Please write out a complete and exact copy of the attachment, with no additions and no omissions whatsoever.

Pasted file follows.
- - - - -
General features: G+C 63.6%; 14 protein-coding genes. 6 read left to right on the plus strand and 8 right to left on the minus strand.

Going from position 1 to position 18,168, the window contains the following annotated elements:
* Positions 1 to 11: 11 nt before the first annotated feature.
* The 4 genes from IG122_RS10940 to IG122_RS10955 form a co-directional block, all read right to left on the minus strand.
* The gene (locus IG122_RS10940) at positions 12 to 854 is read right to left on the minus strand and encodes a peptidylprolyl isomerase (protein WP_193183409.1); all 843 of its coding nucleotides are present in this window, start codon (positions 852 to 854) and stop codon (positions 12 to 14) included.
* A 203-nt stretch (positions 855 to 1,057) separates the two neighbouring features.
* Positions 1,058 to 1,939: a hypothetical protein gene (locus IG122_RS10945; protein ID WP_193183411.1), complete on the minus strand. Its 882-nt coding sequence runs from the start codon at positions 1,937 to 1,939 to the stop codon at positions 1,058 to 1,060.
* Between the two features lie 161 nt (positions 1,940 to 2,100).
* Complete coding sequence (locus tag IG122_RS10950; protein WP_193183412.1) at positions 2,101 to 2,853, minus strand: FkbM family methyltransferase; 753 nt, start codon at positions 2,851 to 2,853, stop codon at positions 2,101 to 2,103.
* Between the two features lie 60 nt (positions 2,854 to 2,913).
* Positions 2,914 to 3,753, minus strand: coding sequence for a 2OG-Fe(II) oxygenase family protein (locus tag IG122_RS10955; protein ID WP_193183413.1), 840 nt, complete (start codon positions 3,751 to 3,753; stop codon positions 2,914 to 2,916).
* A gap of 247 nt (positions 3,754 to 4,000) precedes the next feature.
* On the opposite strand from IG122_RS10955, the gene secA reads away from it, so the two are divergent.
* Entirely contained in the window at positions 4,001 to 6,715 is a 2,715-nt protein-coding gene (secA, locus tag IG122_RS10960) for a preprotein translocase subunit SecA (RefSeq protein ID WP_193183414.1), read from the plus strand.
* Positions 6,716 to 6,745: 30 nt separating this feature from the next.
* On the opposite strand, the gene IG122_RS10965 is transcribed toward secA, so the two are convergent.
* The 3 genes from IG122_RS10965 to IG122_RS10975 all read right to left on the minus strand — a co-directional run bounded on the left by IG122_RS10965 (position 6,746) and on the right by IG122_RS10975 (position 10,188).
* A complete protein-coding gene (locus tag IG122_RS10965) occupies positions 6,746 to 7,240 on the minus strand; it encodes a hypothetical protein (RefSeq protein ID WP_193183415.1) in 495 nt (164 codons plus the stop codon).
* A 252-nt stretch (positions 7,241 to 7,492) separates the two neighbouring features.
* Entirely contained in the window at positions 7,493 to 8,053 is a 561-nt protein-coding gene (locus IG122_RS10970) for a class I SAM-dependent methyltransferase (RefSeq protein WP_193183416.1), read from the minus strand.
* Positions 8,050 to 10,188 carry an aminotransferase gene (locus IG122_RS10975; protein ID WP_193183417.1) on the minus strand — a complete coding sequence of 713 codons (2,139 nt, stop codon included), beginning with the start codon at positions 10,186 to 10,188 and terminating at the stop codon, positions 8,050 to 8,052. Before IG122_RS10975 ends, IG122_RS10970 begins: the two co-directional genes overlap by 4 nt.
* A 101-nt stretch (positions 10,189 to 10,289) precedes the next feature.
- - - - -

General features: G+C 63.6%; 14 protein-coding genes. 6 read left to right on the plus strand and 8 right to left on the minus strand.

Going from position 1 to position 18,168, the window contains the following annotated elements:
* Positions 1 to 11: 11 nt before the first annotated feature.
* The 4 genes from IG122_RS10940 to IG122_RS10955 form a co-directional block, all read right to left on the minus strand.
* The gene (locus IG122_RS10940) at positions 12 to 854 is read right to left on the minus strand and encodes a peptidylprolyl isomerase (protein WP_193183409.1); all 843 of its coding nucleotides are present in this window, start codon (positions 852 to 854) and stop codon (positions 12 to 14) included.
* A 203-nt stretch (positions 855 to 1,057) separates the two neighbouring features.
* Positions 1,058 to 1,939: a hypothetical protein gene (locus IG122_RS10945; protein ID WP_193183411.1), complete on the minus strand. Its 882-nt coding sequence runs from the start codon at positions 1,937 to 1,939 to the stop codon at positions 1,058 to 1,060.
* Between the two features lie 161 nt (positions 1,940 to 2,100).
* Complete coding sequence (locus tag IG122_RS10950; protein WP_193183412.1) at positions 2,101 to 2,853, minus strand: FkbM family methyltransferase; 753 nt, start codon at positions 2,851 to 2,853, stop codon at positions 2,101 to 2,103.
* Between the two features lie 60 nt (positions 2,854 to 2,913).
* Positions 2,914 to 3,753, minus strand: coding sequence for a 2OG-Fe(II) oxygenase family protein (locus tag IG122_RS10955; protein ID WP_193183413.1), 840 nt, complete (start codon positions 3,751 to 3,753; stop codon positions 2,914 to 2,916).
* A gap of 247 nt (positions 3,754 to 4,000) precedes the next feature.
* On the opposite strand from IG122_RS10955, the gene secA reads away from it, so the two are divergent.
* Entirely contained in the window at positions 4,001 to 6,715 is a 2,715-nt protein-coding gene (secA, locus tag IG122_RS10960) for a preprotein translocase subunit SecA (RefSeq protein ID WP_193183414.1), read from the plus strand.
* Positions 6,716 to 6,745: 30 nt separating this feature from the next.
* On the opposite strand, the gene IG122_RS10965 is transcribed toward secA, so the two are convergent.
* The 3 genes from IG122_RS10965 to IG122_RS10975 all read right to left on the minus strand — a co-directional run bounded on the left by IG122_RS10965 (position 6,746) and on the right by IG122_RS10975 (position 10,188).
* A complete protein-coding gene (locus tag IG122_RS10965) occupies positions 6,746 to 7,240 on the minus strand; it encodes a hypothetical protein (RefSeq protein ID WP_193183415.1) in 495 nt (164 codons plus the stop codon).
* A 252-nt stretch (positions 7,241 to 7,492) separates the two neighbouring features.
* Entirely contained in the window at positions 7,493 to 8,053 is a 561-nt protein-coding gene (locus IG122_RS10970) for a class I SAM-dependent methyltransferase (RefSeq protein WP_193183416.1), read from the minus strand.
* Positions 8,050 to 10,188 carry an aminotransferase gene (locus IG122_RS10975; protein ID WP_193183417.1) on the minus strand — a complete coding sequence of 713 codons (2,139 nt, stop codon included), beginning with the start codon at positions 10,186 to 10,188 and terminating at the stop codon, positions 8,050 to 8,052. Before IG122_RS10975 ends, IG122_RS10970 begins: the two co-directional genes overlap by 4 nt.
* A 101-nt stretch (positions 10,189 to 10,289) precedes the next feature.